Give Credit Where Credit is Due to Johnson, Knaus
With Jimmie Johnson winning his fifth consecutive championship, many claims will be made among the NASCAR community. Oh, sure, there will be plenty of fans who say they are turned off by it but they still have their share of opinions on the matter. Would it be fair to call the five-peat controversial? Hard to say, but it definitely has plenty of people stirred up and making claims about the achievement and whether or not it is relevant.
That being said, here are five specific claims being made on the fifth in a line of dominance that has never been seen before and may never be seen again:
The championships are irrelevant because of the Chase – If I had a dime for every time I heard this, I’d be one rich gal. It also gets under my skin. Everyone loves to hate the Chase, the system that has determined the championship winner for the past seven NASCAR seasons. The number one argument people like to make against the Chase is that it makes the regular season irrelevant and the champion only has to be the best in the last 10 races.
While there is a smidge truth to that, it’s not like the first 26 races are completely irrelevant. Because of the bonus points NASCAR awards the teams for winning races during the regular season, getting those bonus points are essential. As close as the points battle was this season, if Johnson and Knaus had just shrugged away the regular season they wouldn’t have won the title.
And Knaus and Johnson do not just shrug away the first 26 races.
Heading into the Chase this year, Johnson had five victories, just one less than Denny Hamlin. That means that only 10 points separated the two, and Kevin Harvick was only 20 more points back (sound familiar?). In 2009, they had three wins in the regular season. In 2008 they had four. Six in 2007 and four in 2006. Plus all their closest competitors also had their fair share of wins. You won’t find a Chase champion that didn’t have a successful regular season. Johnson and company just found the perfect way to manipulate the system.
Jimmie Johnson makes the Chase irrelevant- “Jimmie Johnson is the PERFECT reason why NASCAR needs to get rid of the Chase!” Neither of the last two arguments make sense to me for one simple reason: All 43 drivers are playing by the same rules. Johnson isn’t given a special set of rules for the Chase, they just know what needs to be done to win the championship.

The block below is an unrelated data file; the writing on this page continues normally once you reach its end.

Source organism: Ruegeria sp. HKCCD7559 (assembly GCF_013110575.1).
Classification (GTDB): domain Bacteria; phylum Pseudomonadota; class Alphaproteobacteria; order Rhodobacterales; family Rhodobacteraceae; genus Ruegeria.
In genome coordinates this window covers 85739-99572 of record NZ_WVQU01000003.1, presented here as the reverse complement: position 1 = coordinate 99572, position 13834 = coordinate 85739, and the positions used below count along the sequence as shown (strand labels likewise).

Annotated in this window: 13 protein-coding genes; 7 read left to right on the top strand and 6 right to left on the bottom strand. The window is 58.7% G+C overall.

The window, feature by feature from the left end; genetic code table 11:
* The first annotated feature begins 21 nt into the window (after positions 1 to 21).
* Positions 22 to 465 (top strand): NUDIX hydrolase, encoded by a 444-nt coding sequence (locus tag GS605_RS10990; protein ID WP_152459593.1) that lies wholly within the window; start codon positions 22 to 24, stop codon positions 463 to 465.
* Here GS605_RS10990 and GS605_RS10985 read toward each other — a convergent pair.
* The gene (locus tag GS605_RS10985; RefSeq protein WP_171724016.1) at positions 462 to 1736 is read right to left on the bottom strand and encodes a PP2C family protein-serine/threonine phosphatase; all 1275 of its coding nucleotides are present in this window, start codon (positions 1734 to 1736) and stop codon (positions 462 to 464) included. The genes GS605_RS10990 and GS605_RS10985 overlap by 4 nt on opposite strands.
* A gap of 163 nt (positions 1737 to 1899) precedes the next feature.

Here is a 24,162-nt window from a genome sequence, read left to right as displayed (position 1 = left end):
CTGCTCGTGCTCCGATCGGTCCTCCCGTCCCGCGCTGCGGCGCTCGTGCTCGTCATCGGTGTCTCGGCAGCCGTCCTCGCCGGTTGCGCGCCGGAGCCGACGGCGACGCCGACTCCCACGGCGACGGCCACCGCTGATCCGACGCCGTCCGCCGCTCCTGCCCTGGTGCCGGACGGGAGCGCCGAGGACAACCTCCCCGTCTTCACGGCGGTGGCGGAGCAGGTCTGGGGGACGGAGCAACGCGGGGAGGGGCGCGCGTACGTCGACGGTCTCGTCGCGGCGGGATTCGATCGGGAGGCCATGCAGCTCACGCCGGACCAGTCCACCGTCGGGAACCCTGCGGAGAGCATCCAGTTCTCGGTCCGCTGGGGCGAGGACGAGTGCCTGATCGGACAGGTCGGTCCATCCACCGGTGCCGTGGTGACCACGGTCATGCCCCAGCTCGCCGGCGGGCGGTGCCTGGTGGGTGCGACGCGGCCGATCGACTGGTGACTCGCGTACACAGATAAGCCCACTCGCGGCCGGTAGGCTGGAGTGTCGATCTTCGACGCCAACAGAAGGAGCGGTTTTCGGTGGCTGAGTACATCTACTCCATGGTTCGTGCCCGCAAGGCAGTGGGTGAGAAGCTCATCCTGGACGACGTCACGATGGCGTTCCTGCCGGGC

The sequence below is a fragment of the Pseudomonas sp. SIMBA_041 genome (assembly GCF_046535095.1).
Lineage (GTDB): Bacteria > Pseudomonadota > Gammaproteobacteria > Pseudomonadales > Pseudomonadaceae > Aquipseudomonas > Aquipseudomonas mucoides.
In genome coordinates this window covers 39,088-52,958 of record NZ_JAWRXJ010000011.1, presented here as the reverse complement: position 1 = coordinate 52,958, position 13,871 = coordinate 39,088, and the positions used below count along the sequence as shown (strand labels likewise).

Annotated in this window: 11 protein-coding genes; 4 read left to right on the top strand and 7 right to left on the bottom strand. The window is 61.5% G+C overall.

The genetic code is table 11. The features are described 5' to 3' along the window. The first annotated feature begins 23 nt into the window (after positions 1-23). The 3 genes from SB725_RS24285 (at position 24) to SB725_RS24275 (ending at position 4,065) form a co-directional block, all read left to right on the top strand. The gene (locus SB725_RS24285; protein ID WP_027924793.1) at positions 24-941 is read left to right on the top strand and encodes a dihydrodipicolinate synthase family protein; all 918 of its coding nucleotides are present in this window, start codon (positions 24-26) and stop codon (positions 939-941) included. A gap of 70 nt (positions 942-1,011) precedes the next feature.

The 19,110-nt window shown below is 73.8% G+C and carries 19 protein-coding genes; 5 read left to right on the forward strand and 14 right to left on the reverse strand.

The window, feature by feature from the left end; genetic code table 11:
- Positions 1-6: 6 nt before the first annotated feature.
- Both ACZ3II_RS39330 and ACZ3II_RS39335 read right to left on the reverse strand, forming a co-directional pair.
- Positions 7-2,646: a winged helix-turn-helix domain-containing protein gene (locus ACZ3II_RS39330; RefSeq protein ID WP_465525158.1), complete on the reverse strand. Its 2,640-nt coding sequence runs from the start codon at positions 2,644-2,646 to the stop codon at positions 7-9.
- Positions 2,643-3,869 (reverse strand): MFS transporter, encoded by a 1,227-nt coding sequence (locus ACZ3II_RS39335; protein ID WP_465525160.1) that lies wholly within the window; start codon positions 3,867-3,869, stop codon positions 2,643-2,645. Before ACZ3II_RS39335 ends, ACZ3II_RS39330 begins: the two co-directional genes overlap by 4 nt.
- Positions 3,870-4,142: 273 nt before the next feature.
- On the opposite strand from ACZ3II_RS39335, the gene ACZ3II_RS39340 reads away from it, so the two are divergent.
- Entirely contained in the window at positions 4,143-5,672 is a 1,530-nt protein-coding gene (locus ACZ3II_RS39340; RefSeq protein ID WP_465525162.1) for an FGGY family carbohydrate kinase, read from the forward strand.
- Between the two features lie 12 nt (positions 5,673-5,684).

Like The Chase or not, you can’t blame NASCAR because the No. 48 team has figured out the best way to make sure they are holding that trophy at the end of the year. It’s not NASCAR’s job to keep changing the system until the other teams are able to figure it out, it’s the race teams’ jobs to figure out a strategy to win the title.
Johnson hasn’t made the Chase irrelevant. If anything, Johnson has made the other teams and drivers irrelevant.
Jimmie Johnson is bad for the sport- I’m undecided here. I definitely don’t think this dominance thing is good for the sport, regardless of all the comparisons Johnson likes to make towards golf and tennis players. However, I’m going to stop short of calling it devastating. After all, NASCAR still gets plenty of mainstream attention because of the title run (even if SportsCenter can’t spell his name right). Johnson’s AP Male Athlete of the Year is a prime example of this.
I’m also not sure how to react to the fans who say “I’m not coming back next year if Johnson keeps winning!” There have been fans who have said that ever since Johnson started this title mount, and most of them come back. But with attendance and TV ratings decreasing at an alarming rate, I’m not sure we want fans even threatening to leave. He has to stop eventually, though, right?
Jimmie Johnson is the greatest driver in NASCAR history- There are plenty of good arguments you can make here, especially with NASCAR releasing some statistics that show this was the most competitive season in the history of the sport. However, there are also some arguments against it considering the fact that NASCAR used to be a lot more, let’s say, “grittier” than it is now. While these cars are certainly not easy to drive by any means, things like air conditioning and some of the safety features the cars have now didn’t exist back in the day.
It’s almost impossible to name a “best driver ever” in this sport. Sure drivers like Dale Earnhardt Sr. and Richard Petty won seven championships, but they weren’t in a row. And, as mentioned above, there was plenty different with the series then than the way things are now. I think it’s safe to say, though, that Johnson is definitely one of the greatest drivers in NASCAR history.
Jimmie Johnson can’t be stopped- No one ever considered Johnson to be a threat for two in a row, let alone five in a row. Winning four in a row broke Cale Yarborough’s record of three consecutive titles, and now no one knows when Johnson will stop. Some have even wondered if he’ll reach John Force’s mark of 10 championships in a row (Lord help us all).
NASCAR has said they may be making some changes next season and that might be our best hope for a new champ. Then again, Knaus and Johnson may just find a way to manipulate that system as well.
Look, I’m not asking anyone to like or pull for Johnson. Shoot, I tried my hardest to be optimistic about watching history being made but there was still disappointment in watching an exciting title have the same exact ending as the last four seasons. It’s like a bad re-make being made over and over and over. However, we need to give credit where credit is due. The No. 48 team may make it look easy, but if it was then everyone else would have had it figured out by now. 20 years from now we’ll look back and say, “That was pretty cool.”
For now, just hang tight. It has to end eventually.